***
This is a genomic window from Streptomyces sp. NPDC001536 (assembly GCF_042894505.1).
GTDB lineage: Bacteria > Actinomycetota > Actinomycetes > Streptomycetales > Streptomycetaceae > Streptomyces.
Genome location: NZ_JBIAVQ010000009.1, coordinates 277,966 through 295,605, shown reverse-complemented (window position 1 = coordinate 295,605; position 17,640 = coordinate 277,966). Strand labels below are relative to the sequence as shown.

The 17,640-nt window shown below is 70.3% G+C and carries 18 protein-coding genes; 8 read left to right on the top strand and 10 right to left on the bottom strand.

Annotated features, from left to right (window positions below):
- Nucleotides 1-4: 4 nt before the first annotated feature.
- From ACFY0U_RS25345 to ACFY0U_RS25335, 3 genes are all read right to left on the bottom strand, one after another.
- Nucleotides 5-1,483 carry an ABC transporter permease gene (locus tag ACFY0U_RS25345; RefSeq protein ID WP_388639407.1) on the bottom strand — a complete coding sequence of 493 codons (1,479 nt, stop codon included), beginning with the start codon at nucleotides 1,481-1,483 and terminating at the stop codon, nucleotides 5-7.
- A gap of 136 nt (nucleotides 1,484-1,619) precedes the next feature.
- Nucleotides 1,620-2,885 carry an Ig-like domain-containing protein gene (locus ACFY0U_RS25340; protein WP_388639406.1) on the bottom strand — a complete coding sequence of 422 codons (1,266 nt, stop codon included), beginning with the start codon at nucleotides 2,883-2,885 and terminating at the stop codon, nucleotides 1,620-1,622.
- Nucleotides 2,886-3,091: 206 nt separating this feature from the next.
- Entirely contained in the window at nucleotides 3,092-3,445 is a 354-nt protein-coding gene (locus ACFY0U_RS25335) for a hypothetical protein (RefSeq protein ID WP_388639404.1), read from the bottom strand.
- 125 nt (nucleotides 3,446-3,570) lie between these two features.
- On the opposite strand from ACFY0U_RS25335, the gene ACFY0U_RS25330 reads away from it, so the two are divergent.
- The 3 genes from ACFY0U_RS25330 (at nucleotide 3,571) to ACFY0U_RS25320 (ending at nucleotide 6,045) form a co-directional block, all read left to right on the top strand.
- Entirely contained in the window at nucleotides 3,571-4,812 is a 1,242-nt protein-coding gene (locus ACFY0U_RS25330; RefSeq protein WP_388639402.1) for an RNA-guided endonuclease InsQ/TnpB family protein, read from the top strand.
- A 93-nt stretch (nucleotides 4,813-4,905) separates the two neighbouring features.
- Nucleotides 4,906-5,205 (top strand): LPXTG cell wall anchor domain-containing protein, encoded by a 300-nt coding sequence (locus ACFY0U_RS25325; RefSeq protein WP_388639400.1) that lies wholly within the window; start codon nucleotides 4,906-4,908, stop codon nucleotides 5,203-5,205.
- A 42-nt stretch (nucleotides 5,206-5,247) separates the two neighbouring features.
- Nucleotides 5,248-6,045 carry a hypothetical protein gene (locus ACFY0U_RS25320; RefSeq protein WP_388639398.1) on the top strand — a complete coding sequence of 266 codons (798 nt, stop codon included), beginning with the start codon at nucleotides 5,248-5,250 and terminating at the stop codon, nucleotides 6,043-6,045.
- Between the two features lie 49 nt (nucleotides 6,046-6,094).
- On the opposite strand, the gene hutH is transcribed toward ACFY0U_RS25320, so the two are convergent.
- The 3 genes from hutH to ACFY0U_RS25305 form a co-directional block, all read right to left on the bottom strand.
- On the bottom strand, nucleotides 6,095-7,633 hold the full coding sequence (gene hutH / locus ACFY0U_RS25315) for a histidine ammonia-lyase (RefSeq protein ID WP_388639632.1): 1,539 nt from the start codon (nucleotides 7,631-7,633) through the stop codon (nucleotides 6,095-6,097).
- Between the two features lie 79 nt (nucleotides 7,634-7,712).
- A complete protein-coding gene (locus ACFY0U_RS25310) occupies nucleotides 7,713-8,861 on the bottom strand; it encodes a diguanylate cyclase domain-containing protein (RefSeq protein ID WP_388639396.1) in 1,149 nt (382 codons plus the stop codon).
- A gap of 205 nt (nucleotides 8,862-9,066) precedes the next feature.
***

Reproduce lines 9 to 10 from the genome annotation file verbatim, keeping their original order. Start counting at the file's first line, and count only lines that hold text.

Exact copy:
- A gap of 136 nt (nucleotides 1,484-1,619) precedes the next feature.
- Nucleotides 1,620-2,885 carry an Ig-like domain-containing protein gene (locus ACFY0U_RS25340; protein WP_388639406.1) on the bottom strand — a complete coding sequence of 422 codons (1,266 nt, stop codon included), beginning with the start codon at nucleotides 2,883-2,885 and terminating at the stop codon, nucleotides 1,620-1,622.